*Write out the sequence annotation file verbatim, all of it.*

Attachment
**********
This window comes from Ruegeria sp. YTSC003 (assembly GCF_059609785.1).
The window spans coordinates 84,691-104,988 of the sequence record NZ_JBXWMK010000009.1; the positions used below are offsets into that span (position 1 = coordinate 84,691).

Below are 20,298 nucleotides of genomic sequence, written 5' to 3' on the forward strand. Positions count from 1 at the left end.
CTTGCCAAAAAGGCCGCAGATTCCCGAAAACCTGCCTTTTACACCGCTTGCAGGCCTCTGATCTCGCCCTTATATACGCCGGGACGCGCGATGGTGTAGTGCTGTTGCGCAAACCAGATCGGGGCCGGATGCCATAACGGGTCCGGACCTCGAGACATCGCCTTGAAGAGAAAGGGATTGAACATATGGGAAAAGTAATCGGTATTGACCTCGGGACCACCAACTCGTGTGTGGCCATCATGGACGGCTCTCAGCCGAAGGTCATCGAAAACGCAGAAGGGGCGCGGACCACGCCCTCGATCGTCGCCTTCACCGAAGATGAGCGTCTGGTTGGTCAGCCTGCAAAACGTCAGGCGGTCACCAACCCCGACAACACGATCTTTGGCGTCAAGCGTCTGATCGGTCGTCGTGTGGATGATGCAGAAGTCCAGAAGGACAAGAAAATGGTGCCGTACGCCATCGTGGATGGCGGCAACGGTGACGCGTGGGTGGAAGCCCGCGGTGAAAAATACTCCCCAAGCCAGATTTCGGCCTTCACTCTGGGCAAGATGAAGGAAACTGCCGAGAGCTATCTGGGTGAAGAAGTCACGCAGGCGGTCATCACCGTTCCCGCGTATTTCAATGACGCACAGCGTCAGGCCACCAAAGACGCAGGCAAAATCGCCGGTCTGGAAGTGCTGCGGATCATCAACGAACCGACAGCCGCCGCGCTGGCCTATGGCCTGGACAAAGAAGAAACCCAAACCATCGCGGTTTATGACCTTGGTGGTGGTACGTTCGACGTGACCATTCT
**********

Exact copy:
This window comes from Ruegeria sp. YTSC003 (assembly GCF_059609785.1).
The window spans coordinates 84,691-104,988 of the sequence record NZ_JBXWMK010000009.1; the positions used below are offsets into that span (position 1 = coordinate 84,691).

Below are 20,298 nucleotides of genomic sequence, written 5' to 3' on the forward strand. Positions count from 1 at the left end.
CTTGCCAAAAAGGCCGCAGATTCCCGAAAACCTGCCTTTTACACCGCTTGCAGGCCTCTGATCTCGCCCTTATATACGCCGGGACGCGCGATGGTGTAGTGCTGTTGCGCAAACCAGATCGGGGCCGGATGCCATAACGGGTCCGGACCTCGAGACATCGCCTTGAAGAGAAAGGGATTGAACATATGGGAAAAGTAATCGGTATTGACCTCGGGACCACCAACTCGTGTGTGGCCATCATGGACGGCTCTCAGCCGAAGGTCATCGAAAACGCAGAAGGGGCGCGGACCACGCCCTCGATCGTCGCCTTCACCGAAGATGAGCGTCTGGTTGGTCAGCCTGCAAAACGTCAGGCGGTCACCAACCCCGACAACACGATCTTTGGCGTCAAGCGTCTGATCGGTCGTCGTGTGGATGATGCAGAAGTCCAGAAGGACAAGAAAATGGTGCCGTACGCCATCGTGGATGGCGGCAACGGTGACGCGTGGGTGGAAGCCCGCGGTGAAAAATACTCCCCAAGCCAGATTTCGGCCTTCACTCTGGGCAAGATGAAGGAAACTGCCGAGAGCTATCTGGGTGAAGAAGTCACGCAGGCGGTCATCACCGTTCCCGCGTATTTCAATGACGCACAGCGTCAGGCCACCAAAGACGCAGGCAAAATCGCCGGTCTGGAAGTGCTGCGGATCATCAACGAACCGACAGCCGCCGCGCTGGCCTATGGCCTGGACAAAGAAGAAACCCAAACCATCGCGGTTTATGACCTTGGTGGTGGTACGTTCGACGTGACCATTCT